The Biggest Problem With Lake Charles
Lake Charles is a wonderful city. In fact, the whole lake area is a phenomenal hidden gem. The food is great, the people are friendly, and there’s tons of stuff to see and do. It’s a wonder more people aren’t moving here…
Except they are. Which is kind of a problem.
With all the expansion going on, there are bound to be a few growing pains that go along with it. I mean, that’s why they’re called growing pains. Because sometimes, getting bigger hurts.
I’ve already talked about how odd it is that most of the growth in Lake Charles seems to be going on south of 210, but that’s just down to wanting to preserve all the great, unique local flavor we have in North Lake Charles while we continue to grow. It doesn’t really hurt anyone, unless you count things like bad roads, constant flooding, and neglected storefronts as painful.
Okay, so maybe it does hurt.
But it’s a different pain shooting through the community that I want to talk about right now, and it’s one that affects all of us: housing prices.
While the average cost of buying a home in Lake Charles has naturally increased over time, rental prices have skyrocketed in the past few years.
According to DeparmentOfNumbers.com, the median cost of rent in Lake Charles climbed from $657/month in 2005 to $792/month in 2014, which means rent went up by around 20% in less than a decade. Not too bad.
However, Trulia.com reports that the median rent for the past year was at $900 in May of 2015, then peaked at $1,200 last month (April 2016), which means the median cost of rent jumped by around 13% between 2014 and 2015, then again by another 33% as of April 2016.
All together, renters in Lake Charles are paying approximately 83% more in rent today than they did just over a decade ago, with a staggering 52% increase in just the last two years alone.
Unfortunately, the income per capita hasn’t risen to meet the rising cost of rent. In fact, wages haven’t just stagnated since 2014. They’ve gotten worse.
The average per capita income in Lake Charles was $24,778/year in 2005. In 2014, it was $23,626/year – a difference of -$1,152.
It doesn’t take a mathematician to realize those numbers just don’t work, although it would take a mathmagician to pull the proverbial rabbit out of his numbers hat, just to make ends meet.
If you’re making $23,626 a year with a full time job, you’ll be bringing in just under $2,000 before taxes. After federal withholding, social security, medicare and state tax, you’re looking at about $1,500 a month.
Average net income: $1,500/month
Median price of rent: $1,200/month
That leaves the average single person working full time in this city right around $300 a month for luxuries like food and toilet paper from the dollar store. Oh, and other little things like electricity, gas, car payments, etc…
If you also happen to have kids, well, good luck with that.
Look, I get that we’re experiencing a period of rapid growth in Lake Charles – and that’s a good thing. Supply and demand is what it is, and as long as people are moving here and available housing remains at a premium, landlords are going to charge the most the market can bear.
That’s how capitalism works. And that’s fine.
What about all the people who already live here? Not everyone can afford to buy a home, so a lot of people rent – and they’re being priced out of homes they’ve lived in for years. It just doesn’t seem fair. Which I guess is what life’s all about, really. But that doesn’t mean we have to like it.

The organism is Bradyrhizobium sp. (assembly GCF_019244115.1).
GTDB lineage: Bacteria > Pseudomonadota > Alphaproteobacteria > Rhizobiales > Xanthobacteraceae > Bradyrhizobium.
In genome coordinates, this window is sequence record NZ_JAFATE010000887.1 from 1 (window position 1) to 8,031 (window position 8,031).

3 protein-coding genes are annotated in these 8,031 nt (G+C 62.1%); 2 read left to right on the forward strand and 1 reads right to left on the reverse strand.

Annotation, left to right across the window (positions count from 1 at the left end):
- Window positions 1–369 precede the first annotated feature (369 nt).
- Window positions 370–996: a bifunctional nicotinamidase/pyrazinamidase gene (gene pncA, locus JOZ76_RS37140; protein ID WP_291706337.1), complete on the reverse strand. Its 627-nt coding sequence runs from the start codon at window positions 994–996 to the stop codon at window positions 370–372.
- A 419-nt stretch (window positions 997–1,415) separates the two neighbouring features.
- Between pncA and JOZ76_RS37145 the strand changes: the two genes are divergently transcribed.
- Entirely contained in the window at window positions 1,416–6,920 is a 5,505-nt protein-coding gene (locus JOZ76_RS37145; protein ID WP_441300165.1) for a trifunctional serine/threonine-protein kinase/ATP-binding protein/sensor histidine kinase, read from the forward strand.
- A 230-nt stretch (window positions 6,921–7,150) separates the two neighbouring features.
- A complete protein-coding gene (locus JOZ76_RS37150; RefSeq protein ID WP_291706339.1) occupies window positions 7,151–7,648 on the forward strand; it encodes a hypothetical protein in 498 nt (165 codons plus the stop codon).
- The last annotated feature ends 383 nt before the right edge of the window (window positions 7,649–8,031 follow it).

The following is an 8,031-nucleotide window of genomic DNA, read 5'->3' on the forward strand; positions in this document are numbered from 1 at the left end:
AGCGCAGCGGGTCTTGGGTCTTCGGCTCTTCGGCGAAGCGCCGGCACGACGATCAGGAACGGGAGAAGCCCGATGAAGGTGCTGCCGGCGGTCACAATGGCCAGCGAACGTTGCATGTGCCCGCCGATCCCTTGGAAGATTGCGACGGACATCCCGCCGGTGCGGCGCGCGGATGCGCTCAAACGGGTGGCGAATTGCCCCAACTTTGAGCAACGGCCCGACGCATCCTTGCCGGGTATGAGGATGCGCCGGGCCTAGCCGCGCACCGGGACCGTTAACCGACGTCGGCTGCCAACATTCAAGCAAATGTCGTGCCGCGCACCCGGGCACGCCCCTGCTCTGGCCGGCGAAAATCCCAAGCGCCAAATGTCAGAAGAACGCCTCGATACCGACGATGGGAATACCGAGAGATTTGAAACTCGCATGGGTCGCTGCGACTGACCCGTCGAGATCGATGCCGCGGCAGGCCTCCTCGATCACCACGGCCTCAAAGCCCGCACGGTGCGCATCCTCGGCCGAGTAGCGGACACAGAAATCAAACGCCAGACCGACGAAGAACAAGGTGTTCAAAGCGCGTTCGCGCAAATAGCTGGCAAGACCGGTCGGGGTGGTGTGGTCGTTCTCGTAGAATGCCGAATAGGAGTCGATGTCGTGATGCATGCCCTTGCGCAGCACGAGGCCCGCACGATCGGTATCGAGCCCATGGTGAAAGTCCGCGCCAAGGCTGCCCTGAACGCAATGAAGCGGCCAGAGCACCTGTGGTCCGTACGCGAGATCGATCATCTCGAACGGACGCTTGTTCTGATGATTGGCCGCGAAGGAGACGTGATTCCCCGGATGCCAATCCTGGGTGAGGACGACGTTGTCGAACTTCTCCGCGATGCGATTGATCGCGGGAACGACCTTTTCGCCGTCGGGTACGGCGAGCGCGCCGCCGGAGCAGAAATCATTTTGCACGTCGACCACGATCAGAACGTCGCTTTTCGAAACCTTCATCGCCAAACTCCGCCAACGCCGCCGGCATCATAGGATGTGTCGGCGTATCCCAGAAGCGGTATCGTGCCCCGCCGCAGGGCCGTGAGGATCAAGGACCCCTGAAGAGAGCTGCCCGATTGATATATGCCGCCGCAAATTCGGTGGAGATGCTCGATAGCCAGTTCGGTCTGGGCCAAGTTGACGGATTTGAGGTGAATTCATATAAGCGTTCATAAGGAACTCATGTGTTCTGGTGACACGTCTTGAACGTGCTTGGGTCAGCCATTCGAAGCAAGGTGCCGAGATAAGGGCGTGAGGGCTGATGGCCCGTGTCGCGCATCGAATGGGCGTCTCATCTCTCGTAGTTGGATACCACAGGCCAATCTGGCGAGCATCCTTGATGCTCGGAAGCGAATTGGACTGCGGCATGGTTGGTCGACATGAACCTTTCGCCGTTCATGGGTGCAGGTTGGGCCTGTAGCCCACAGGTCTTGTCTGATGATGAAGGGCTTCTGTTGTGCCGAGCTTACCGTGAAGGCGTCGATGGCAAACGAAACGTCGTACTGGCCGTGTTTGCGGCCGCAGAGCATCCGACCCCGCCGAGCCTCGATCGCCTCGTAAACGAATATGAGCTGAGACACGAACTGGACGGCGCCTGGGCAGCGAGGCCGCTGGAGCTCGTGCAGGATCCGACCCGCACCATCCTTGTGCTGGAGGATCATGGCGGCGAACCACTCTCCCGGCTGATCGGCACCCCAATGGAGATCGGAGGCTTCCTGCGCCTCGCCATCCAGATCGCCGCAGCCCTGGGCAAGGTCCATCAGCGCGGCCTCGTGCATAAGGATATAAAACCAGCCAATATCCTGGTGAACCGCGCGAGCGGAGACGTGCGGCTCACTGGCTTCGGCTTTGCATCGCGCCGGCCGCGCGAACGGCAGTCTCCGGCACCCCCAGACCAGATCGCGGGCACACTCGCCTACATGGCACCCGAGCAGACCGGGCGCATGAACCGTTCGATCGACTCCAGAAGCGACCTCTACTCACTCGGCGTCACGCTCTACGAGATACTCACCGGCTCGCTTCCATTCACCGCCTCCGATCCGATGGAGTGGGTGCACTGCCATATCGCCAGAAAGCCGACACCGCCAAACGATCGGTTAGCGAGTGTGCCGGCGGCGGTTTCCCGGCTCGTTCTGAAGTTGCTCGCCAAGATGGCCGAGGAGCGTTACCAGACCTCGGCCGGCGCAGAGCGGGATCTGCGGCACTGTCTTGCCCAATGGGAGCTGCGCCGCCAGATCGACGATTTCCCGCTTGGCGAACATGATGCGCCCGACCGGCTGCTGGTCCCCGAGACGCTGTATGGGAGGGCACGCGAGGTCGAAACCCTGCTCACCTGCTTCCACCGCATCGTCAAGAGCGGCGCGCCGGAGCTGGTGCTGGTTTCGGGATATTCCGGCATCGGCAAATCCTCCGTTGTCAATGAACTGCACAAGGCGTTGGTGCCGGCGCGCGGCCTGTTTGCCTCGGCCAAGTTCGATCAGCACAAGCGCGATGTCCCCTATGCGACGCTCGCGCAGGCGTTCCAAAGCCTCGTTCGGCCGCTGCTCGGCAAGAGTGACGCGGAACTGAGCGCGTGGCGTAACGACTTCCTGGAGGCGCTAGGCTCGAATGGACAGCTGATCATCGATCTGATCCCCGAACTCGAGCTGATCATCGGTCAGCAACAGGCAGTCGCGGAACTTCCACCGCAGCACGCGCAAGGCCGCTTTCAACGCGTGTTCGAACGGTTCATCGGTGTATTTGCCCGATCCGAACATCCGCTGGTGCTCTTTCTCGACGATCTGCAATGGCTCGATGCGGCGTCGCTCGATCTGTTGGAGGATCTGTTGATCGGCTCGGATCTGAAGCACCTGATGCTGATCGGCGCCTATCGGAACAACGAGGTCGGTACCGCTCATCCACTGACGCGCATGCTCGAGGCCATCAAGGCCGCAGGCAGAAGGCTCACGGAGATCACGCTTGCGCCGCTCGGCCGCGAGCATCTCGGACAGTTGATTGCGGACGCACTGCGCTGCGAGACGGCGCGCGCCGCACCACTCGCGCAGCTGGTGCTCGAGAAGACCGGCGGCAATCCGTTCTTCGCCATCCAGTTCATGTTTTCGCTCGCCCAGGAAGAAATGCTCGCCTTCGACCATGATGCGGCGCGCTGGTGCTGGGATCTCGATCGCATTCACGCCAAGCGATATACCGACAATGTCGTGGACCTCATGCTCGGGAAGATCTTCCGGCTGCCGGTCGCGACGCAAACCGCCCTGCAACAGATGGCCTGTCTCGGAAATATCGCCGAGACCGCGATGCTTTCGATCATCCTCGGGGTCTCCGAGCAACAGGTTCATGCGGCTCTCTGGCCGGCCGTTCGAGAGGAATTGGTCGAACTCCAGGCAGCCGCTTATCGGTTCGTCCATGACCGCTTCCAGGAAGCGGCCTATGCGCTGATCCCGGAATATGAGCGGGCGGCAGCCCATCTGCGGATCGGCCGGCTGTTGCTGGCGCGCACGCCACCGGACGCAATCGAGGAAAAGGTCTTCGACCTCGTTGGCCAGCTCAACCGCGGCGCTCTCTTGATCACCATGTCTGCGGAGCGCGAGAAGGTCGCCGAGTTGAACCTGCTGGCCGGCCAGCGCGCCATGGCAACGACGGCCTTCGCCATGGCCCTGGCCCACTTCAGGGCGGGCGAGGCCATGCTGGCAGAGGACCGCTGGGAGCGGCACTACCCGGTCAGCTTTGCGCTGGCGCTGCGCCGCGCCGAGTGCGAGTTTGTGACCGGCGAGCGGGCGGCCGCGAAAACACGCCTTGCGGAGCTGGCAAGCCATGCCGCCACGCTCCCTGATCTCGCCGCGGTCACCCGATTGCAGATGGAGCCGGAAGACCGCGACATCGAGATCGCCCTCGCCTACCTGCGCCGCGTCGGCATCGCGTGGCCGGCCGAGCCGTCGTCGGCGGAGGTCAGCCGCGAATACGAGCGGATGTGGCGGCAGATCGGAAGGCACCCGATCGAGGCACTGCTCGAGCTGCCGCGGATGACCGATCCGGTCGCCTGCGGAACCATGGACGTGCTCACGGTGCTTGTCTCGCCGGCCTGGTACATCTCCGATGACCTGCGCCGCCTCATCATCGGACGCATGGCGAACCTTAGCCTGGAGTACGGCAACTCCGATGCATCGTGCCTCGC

More importantly, we need to be careful not to fall into the boom and bust trap that almost every city always seems to fall into during a period of rapid growth. Just because you can jack up the rent doesn’t mean you should, but not for any benevolent reasons of just being a decent human being or anything. It’s in your own self-interest, too.
The rapid expansion will eventually slow. Temporary workers who’ve been busy building all the things will eventually leave and take their salaries with them to go build more new things somewhere else. If we’re pinning all of our hopes and dreams on something like a new Sasol coming along every few years, we’re in for a shocking disappointment.
You see it all the time in the restaurant business. A new place opens up, and everyone in town flocks to it simply because it’s new. The owners look at their numbers for those first few weeks, then make their yearly projections based off of that opening surge. Then, six months later when the crowds have leveled out and they haven’t been bringing in that same level of business, they suddenly realize how in the red they are, and they either adapt or shut down. Either way, it hurts.
It’s the same thing for housing, really.
If we overcharge for existing properties and then also build a bunch of new houses and apartments and townhouses to cash in on people moving in to build Refinery X or Plant Y, what happens when the jobs are done? The demand for all those units will fall, and so will the cost of rent. And then we end up with a bunch of under-occupied homes with less and less rent coming in – but the taxes won’t change, which will make the cost of maintaining those homes increasingly expensive for the landlords until they eventually get rid of them, and surprise! Welcome to the bust.
That’s why it’s so important to keep investing in what we already have, rather than to just keep building more new stuff south of 210. We also need to calm down and realize that making a quick buck in a booming economy sometimes has consequences. Unfortunately, it’s not the landlords and property owners who will really feel the pain when the lean times inevitably come again.
It’ll be the rest of us, who work for a living.
But isn’t that always the way?